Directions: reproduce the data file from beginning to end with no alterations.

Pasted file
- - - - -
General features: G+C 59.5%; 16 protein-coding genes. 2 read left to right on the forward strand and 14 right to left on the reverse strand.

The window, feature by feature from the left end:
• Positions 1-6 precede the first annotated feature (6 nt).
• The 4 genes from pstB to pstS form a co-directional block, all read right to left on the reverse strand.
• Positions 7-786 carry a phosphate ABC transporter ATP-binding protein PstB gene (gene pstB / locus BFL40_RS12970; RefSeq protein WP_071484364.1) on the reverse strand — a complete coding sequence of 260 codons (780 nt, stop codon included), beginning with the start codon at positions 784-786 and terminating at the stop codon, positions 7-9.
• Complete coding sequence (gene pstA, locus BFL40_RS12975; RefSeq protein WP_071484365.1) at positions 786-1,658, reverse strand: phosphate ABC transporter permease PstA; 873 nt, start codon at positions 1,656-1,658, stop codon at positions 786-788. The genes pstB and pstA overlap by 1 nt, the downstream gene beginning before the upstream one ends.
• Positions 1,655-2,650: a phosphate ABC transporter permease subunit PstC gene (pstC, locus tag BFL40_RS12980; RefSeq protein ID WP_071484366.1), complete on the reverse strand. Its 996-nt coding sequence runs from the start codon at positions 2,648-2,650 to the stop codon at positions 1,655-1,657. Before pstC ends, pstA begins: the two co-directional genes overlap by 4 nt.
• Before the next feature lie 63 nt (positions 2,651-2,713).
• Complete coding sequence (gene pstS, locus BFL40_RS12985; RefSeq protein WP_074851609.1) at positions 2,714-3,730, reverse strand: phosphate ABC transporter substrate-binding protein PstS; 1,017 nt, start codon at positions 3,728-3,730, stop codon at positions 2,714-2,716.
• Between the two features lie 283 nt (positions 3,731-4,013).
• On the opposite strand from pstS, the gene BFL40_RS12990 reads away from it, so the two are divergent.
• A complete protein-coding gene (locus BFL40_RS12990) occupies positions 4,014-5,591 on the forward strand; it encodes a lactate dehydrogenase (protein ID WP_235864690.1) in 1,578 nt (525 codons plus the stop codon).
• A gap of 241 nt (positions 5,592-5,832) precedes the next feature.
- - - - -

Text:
General features: G+C 59.5%; 16 protein-coding genes. 2 read left to right on the forward strand and 14 right to left on the reverse strand.

The window, feature by feature from the left end:
• Positions 1-6 precede the first annotated feature (6 nt).
• The 4 genes from pstB to pstS form a co-directional block, all read right to left on the reverse strand.
• Positions 7-786 carry a phosphate ABC transporter ATP-binding protein PstB gene (gene pstB / locus BFL40_RS12970; RefSeq protein WP_071484364.1) on the reverse strand — a complete coding sequence of 260 codons (780 nt, stop codon included), beginning with the start codon at positions 784-786 and terminating at the stop codon, positions 7-9.
• Complete coding sequence (gene pstA, locus BFL40_RS12975; RefSeq protein WP_071484365.1) at positions 786-1,658, reverse strand: phosphate ABC transporter permease PstA; 873 nt, start codon at positions 1,656-1,658, stop codon at positions 786-788. The genes pstB and pstA overlap by 1 nt, the downstream gene beginning before the upstream one ends.
• Positions 1,655-2,650: a phosphate ABC transporter permease subunit PstC gene (pstC, locus tag BFL40_RS12980; RefSeq protein ID WP_071484366.1), complete on the reverse strand. Its 996-nt coding sequence runs from the start codon at positions 2,648-2,650 to the stop codon at positions 1,655-1,657. Before pstC ends, pstA begins: the two co-directional genes overlap by 4 nt.
• Before the next feature lie 63 nt (positions 2,651-2,713).
• Complete coding sequence (gene pstS, locus BFL40_RS12985; RefSeq protein WP_074851609.1) at positions 2,714-3,730, reverse strand: phosphate ABC transporter substrate-binding protein PstS; 1,017 nt, start codon at positions 3,728-3,730, stop codon at positions 2,714-2,716.
• Between the two features lie 283 nt (positions 3,731-4,013).
• On the opposite strand from pstS, the gene BFL40_RS12990 reads away from it, so the two are divergent.
• A complete protein-coding gene (locus BFL40_RS12990) occupies positions 4,014-5,591 on the forward strand; it encodes a lactate dehydrogenase (protein ID WP_235864690.1) in 1,578 nt (525 codons plus the stop codon).
• A gap of 241 nt (positions 5,592-5,832) precedes the next feature.